When Paul McCartney first sketched the cover image for Abbey Road –the four Beatles walking out from their studio— it started as an idea of passing. Prior to the album cover, the group had a bit of a struggle and seemed like they were nearing their end – end of the golden era, end of their collaboration. But, of course, it turned out for the better and the records rocketed.
There is a nice sense of rhythm that is seen on (1) the modularity of the crosswalk pattern and (2) the regular V-formation of their steps. Even though each member walked the same walk – the same journey –, each has his own cadence or measure. There will always be a slight offset between the steps and the disciplined crosswalk paving.
Abbey Road album cover – Beatles
When Nish and I had first developed the Traveling Pavilion project, the relationship to the linear procession seems viable. The 19’ x 19’ base, through basic Pythagorean Theorem, yields a 27-foot diagonal, hence it fits with the 27 steps (27 years that Mandela had spent in prison). But is that the perfect way to measure it? After all, feet and inches are just standard measurements that may or may not align with the one who walks through it.
So how else can we measure it? Perhaps through time? Just as we often see the crosswalk timer, there is a measure of time of passing. Like a metronome is to a pianist, is there a constant audible rhythm, as one hears each of the eight-syllable lines of the “Invictus” poem? – one step for every four syllables, two steps for every line.
Time Distance Map – Kohei Sugiura + Mariko Yokogi
The graphic artist Kohei Sugiura (in collaboration with Mariko Yokogi) creates maps of that visualize the travel times throughout the cities of Japan. These maps are altered, though they may speak more truth than standard coordinate-base maps. The lengths represented on Sugiura’s maps tell us time rather than distance.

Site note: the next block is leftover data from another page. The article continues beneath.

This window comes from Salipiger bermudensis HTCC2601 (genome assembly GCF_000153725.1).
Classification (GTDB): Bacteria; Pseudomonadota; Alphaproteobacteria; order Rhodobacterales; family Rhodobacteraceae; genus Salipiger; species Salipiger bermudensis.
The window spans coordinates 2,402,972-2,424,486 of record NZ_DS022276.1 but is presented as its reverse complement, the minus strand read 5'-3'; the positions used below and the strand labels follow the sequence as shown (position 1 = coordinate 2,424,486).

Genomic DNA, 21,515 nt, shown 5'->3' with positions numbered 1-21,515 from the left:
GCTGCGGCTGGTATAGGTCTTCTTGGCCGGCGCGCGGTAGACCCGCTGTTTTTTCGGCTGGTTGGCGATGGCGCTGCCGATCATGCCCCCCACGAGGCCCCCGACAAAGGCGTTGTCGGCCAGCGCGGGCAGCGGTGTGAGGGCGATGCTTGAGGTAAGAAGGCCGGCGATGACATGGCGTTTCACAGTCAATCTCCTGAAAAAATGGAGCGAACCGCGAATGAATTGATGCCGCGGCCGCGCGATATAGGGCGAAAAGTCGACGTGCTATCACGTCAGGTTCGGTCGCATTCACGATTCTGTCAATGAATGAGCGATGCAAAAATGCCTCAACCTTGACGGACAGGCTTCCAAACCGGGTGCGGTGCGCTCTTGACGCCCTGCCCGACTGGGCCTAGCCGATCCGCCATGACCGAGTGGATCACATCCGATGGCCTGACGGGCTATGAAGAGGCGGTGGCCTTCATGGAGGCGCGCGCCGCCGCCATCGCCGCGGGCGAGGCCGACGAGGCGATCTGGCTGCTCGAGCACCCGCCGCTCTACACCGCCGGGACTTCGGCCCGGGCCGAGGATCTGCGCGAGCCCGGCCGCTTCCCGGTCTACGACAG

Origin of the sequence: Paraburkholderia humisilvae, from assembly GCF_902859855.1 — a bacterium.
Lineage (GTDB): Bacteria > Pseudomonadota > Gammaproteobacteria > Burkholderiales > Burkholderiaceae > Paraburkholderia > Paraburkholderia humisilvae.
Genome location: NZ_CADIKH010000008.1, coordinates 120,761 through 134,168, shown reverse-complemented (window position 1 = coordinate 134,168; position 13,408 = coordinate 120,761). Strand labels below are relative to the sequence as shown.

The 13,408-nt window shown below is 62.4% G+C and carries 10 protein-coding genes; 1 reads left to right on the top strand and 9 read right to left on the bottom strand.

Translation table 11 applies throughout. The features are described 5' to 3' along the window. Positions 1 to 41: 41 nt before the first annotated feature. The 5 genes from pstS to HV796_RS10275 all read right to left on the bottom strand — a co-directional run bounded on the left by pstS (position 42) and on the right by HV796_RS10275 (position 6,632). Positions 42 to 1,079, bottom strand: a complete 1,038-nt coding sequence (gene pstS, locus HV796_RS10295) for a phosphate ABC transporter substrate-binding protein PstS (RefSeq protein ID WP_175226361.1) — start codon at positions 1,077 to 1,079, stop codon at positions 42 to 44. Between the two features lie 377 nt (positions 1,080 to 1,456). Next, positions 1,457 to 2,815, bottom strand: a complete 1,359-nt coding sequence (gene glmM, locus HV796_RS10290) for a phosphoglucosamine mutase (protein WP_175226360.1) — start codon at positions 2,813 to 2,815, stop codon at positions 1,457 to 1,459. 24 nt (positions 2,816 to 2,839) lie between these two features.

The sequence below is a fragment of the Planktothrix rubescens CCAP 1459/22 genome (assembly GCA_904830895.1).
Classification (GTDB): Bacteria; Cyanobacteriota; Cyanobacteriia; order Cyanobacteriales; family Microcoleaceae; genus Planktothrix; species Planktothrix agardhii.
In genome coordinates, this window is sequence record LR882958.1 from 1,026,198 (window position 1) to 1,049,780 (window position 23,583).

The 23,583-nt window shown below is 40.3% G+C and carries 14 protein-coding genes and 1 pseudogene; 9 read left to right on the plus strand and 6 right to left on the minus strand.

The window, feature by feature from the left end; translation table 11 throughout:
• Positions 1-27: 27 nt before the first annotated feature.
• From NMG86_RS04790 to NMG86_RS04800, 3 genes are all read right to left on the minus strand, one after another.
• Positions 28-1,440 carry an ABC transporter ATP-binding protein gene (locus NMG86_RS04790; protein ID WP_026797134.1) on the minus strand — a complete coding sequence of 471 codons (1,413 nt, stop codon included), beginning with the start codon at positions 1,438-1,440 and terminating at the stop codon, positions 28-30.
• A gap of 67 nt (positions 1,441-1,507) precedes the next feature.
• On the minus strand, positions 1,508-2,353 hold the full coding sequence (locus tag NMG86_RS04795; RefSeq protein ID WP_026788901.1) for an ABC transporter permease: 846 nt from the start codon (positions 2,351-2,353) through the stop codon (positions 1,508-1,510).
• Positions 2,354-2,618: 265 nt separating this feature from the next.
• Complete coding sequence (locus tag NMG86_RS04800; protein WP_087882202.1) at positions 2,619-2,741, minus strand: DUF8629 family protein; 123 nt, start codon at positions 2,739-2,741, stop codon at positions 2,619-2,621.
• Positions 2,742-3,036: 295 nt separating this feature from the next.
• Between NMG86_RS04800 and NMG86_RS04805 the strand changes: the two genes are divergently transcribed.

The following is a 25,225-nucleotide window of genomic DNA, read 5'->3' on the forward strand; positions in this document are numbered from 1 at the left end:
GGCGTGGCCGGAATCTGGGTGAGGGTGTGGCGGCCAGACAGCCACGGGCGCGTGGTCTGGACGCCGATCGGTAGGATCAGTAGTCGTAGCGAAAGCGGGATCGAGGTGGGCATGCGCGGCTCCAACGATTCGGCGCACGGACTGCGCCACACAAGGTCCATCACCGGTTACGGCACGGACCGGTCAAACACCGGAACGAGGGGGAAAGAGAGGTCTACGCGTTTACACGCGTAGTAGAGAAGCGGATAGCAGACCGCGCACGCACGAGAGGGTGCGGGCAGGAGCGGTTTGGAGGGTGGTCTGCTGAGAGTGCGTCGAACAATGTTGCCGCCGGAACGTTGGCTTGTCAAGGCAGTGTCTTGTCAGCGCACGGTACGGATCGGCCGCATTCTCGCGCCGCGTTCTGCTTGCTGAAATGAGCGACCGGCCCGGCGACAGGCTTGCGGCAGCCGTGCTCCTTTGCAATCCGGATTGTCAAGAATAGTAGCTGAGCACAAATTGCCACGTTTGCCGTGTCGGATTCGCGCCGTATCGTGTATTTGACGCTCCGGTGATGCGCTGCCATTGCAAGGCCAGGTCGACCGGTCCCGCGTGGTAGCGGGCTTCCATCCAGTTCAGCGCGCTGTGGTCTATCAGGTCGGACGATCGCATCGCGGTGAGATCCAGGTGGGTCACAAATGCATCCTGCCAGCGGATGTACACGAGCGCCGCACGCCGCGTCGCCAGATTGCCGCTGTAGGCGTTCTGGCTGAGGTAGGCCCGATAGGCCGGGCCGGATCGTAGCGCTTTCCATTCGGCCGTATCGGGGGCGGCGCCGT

Can we measure both time and distance as one walks through the 27 steps? Can the physical act of walking trigger a device that is connected to a spool of thread and would move at the same speed as the person walking, so that the pavilion is built up through the physical acts of walking through? The density of the pavilion, then, becomes a measure of support, of peace, of a movement (physical and metaphorical). The amount of thread used up measures the total distance past.
27 Steps – Nish Kothari + Anesta Iwan
As I arrive in Toronto, I wonder how many walks through the pavilion it would take to equate the 2700 miles between San Francisco and Toronto… 528,000 passings! The idea was to have this pavilion travel across the globe – but at the same time, can the travel/walk also affect the pavilion?
 “Sketch For The Abbey Road Album Cover Photo Shoot, 8 August 1969 | The Beatles Bible”. Beatlesbible.com. N.p., 2016. Web. 30 Apr. 2016.
 “46 Years Ago: The Beatles Walk Into History With ‘Abbey Road’ Cover Photo”. Ultimate Classic Rock. N.p., 2016. Web. 30 Apr. 2016.
 “Experiments In “Time Distance Map” : Diagram Collection By Kohei Sugiura”. Mariko Yokogi. N.p., 2016. Web. 30 Apr. 2016.